According to her, in addition to enhancing flight safety and improving efficiency, these two initiatives - dubbed 'bye, bye, flight bag' - will also help the airline to avoid the need for nearly two-and-a-half million pieces of paper.
The regulators and the need for safety
Other operators have embraced the paperless approach - including American Airlines and perhaps most recently, the French charter and cargo airline Europe Airpost - and Apple products are not the only ones found in the cockpit. Finnair, for instance, which began using EFB laptops in 2001 and achieved a paperless environment for its Airbus 320, 330 and 340 and Embraer 170 / 190 fleets in 2008, makes use of Hewlett-Packard hardware, and a mix of in-house, EAG, Skypaq and Windows-based commercial software.
The one critical aspect that is the same across the board, however, is the obvious need to satisfy safety regulators.
"The operator must demonstrate the reliability of any EFB, including the iPad," explains an FAA spokesman. "Each air carrier decides what information they want to carry in an electronic flight bag, regardless of the particular EFB make or model.
"Once a carrier successfully goes through the evaluation period and gets authorization from the FAA inspector overseeing their operations, whatever documents - for example, navigation charts - are loaded onto and accessible from the EFB and no longer have to be carried in paper."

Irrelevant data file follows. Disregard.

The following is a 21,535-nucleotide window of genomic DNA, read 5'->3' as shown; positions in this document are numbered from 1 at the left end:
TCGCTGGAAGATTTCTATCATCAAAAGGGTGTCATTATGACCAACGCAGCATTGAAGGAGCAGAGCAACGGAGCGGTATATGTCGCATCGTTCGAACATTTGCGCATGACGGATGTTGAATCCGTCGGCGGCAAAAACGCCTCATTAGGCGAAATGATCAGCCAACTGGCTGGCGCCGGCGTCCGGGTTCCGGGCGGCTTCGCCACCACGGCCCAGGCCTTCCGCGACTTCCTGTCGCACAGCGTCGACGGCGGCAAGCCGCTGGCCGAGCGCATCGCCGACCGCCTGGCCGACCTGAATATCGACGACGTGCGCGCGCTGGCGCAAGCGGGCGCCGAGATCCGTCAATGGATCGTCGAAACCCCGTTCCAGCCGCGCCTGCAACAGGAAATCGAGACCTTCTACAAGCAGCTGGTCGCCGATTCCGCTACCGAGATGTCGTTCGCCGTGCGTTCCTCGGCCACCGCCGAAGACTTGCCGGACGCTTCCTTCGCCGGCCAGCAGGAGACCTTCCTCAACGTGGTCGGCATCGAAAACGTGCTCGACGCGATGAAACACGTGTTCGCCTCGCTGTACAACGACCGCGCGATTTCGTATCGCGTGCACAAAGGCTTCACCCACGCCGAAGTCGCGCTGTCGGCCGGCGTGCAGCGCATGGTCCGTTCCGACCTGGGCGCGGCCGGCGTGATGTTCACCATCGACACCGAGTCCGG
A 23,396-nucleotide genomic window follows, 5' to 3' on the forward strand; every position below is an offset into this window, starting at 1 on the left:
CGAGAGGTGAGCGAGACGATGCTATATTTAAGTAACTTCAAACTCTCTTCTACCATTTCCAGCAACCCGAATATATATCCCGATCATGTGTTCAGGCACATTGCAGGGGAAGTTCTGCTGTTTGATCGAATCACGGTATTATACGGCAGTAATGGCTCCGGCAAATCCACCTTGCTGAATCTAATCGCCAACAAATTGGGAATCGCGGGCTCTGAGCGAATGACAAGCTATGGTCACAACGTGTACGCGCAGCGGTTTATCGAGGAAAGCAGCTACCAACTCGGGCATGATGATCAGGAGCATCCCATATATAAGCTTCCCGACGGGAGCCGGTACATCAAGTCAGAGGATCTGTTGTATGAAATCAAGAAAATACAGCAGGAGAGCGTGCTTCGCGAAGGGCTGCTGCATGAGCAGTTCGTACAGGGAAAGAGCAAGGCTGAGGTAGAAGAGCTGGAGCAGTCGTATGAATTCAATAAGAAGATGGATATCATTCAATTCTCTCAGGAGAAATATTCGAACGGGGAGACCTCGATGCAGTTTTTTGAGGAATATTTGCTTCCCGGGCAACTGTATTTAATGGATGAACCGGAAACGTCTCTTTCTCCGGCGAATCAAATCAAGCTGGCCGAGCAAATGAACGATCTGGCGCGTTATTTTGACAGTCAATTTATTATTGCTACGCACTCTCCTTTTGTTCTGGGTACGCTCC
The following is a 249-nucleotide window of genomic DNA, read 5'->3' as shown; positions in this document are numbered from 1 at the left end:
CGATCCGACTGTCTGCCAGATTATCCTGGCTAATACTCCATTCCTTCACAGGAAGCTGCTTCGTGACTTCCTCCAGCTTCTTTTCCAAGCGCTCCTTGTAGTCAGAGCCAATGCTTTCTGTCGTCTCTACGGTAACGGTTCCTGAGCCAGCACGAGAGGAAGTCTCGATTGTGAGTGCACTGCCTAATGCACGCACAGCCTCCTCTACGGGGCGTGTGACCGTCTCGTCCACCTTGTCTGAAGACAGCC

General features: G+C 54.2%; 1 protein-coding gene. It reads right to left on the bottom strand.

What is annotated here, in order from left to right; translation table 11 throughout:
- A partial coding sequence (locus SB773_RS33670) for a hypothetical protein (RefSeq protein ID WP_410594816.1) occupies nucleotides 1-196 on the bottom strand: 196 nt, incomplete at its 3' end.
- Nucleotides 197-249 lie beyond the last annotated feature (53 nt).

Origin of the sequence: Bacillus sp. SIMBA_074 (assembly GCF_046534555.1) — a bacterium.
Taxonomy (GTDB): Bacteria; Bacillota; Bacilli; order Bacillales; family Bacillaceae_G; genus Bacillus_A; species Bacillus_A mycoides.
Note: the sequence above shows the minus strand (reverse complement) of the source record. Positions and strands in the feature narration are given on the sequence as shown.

Toni Kivinen, avionics development manager for Finnair flight operations, believes having the regulatory authorities involved from the start is crucial, since "the most challenging part is to prove that all the regulations are fulfilled and to get acceptance to new technologies and processes."
He says that, historically, the relative lack of aviation-related software did lead to some problems, "but this is improving a lot nowadays, as new software providers are emerging more and more."
The technology is undoubtedly developing quickly. Back in 2003, the Connecticut-based company, Paperless Cockpit, caused a stir with its new 'low-end' EFB device, based on an 800 MHz Pentium III processor, with a 20GB hard drive, 56k V.90 modem, ethernet card and external CD-ROM.
Eight years on, the iPad in today's cockpit stands as a perfect example of Moore's law on the accelerating rate of computer evolution - so what does the future hold for the paperless cockpit?
"In five years time the hardware and software that runs on it will continue to evolve to the advantage of our customers and all those who fly" Neher believes.
"These steps forward in technology will enable us to offer data that pilots need in a quickly and easily recognisable format so they can concentrate on aircraft operation and safety. ADS-B, iPad 7s - or whatever the technology may be - and seamless transitions between products will enable pilots to have their data at their fingertips anywhere, and at anytime."
It is a view largely echoed by Kivinen. "Everything will be integrated into the aircraft themselves - meaning, they will have their own integrated web servers, firewalls and means to send and receive large amounts of data to ground.
"All the manuals and software for EFBs, passenger entertainment and even the embedded software for aircraft systems can be managed through this integrated IT".
Ultimately, it seems, many of the currently accepted norms of the wider data-driven world will finally make their way on-board.
"Business is talking very widely about 'e-operations' and 'connected aircraft' concepts," he says.
"These are every-day life for most of us, but in aviation they are quite new areas."